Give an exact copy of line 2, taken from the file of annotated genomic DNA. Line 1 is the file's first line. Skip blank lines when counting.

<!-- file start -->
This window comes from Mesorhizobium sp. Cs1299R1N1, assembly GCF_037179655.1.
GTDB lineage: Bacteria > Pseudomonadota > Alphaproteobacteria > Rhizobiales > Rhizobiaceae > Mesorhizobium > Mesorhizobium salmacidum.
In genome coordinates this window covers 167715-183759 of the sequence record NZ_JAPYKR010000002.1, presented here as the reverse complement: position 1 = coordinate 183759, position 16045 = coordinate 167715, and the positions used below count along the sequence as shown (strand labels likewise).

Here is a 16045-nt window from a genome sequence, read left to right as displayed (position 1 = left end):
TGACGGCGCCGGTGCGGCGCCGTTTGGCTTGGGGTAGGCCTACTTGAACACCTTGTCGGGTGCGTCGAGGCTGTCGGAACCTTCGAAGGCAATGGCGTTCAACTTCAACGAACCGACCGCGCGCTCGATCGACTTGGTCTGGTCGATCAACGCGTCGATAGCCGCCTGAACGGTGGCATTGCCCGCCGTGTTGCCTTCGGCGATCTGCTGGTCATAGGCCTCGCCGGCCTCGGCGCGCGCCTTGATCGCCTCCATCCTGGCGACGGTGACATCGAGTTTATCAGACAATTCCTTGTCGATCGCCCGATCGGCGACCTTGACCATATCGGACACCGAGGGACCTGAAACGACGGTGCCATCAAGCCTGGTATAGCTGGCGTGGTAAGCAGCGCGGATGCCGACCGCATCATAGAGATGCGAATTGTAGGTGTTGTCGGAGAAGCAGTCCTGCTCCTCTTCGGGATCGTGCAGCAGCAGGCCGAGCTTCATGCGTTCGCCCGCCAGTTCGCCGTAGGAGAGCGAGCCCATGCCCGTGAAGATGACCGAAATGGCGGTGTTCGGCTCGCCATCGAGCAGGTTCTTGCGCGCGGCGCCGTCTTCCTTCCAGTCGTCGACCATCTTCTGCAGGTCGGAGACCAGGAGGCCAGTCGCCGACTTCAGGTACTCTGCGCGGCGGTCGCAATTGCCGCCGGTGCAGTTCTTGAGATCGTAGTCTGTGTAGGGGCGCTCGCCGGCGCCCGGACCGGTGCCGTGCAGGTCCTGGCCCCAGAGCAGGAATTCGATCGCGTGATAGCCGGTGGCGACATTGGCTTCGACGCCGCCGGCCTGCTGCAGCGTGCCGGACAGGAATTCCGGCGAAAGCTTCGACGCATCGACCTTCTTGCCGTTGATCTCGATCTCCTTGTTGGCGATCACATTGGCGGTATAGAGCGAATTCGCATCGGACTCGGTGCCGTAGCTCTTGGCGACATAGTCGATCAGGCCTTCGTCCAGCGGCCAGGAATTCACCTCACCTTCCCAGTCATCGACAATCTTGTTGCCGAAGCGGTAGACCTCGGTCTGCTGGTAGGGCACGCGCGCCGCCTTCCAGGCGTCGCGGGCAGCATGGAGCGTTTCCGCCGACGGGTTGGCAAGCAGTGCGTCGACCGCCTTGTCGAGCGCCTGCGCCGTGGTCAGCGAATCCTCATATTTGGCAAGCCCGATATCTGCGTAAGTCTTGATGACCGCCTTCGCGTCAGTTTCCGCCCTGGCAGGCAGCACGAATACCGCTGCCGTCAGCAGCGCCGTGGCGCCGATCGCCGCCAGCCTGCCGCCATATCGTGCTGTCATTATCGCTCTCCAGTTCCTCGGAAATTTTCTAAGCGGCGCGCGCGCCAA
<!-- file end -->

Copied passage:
GTDB lineage: Bacteria > Pseudomonadota > Alphaproteobacteria > Rhizobiales > Rhizobiaceae > Mesorhizobium > Mesorhizobium salmacidum.